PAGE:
Alma – Home for Hebrew Culture in Tel Aviv

The ‘Perplexed’ Turn To The Talmud

Increasing numbers of secular Israelis are engaging in ancient texts, hoping to reclaim the country’s moral center.

Special To The Jewish Week

A small group of students sits around a table in the ground-floor room of an unassuming building on a quiet street in the heart of Tel Aviv. They are studying Talmud; some follow along in their copies of the Steinsaltz Talmud, others on their tablets. But what makes this daf yomi, page-a-day Talmud class in this urban “shtiebel” different is the makeup of the group.

They are a mix of men and women, ranging in age from young adult to retirement.

Scenes from Alma, Ruth Calderon’s secular yeshiva, where participants exchange ideas. Calderon is at top with microphone.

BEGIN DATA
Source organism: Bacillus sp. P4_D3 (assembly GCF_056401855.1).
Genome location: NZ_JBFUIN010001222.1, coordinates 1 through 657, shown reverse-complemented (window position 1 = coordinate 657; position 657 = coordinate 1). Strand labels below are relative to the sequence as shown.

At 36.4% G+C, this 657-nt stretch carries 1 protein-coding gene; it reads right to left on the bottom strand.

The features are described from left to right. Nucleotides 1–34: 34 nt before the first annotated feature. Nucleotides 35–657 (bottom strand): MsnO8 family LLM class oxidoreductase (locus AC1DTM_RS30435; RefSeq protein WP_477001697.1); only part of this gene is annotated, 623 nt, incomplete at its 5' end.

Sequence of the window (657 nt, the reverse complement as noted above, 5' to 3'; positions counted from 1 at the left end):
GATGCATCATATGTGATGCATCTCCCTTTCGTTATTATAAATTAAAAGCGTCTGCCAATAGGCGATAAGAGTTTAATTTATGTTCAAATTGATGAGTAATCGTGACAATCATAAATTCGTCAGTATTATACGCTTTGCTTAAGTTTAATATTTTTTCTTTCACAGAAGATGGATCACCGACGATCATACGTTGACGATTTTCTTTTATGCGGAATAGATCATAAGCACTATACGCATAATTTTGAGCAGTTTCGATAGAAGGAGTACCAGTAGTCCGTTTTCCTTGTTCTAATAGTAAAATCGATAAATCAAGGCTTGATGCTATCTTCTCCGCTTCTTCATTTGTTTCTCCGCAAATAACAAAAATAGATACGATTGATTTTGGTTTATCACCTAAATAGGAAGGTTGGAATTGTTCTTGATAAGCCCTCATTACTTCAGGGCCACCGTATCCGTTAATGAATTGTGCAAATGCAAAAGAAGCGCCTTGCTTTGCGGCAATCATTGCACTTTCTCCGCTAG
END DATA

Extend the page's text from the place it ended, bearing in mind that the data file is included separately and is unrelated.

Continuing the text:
A Talmud Lesson In The Knesset

A secular Talmud scholar makes an impassioned plea for sharing the burdens and responsibilities of Israeli society.


Editor’s note: In her inaugural Knesset speech last week, Ruth Calderon, a secular Talmud scholar and teacher and member of Yair Lapid’s Yesh Atid party, created a national stir with a contemporary lesson she drew from the Talmud. This excerpt was translated, from the Hebrew, for The Jewish Week by Elli Fischer.

Ruth Calderon
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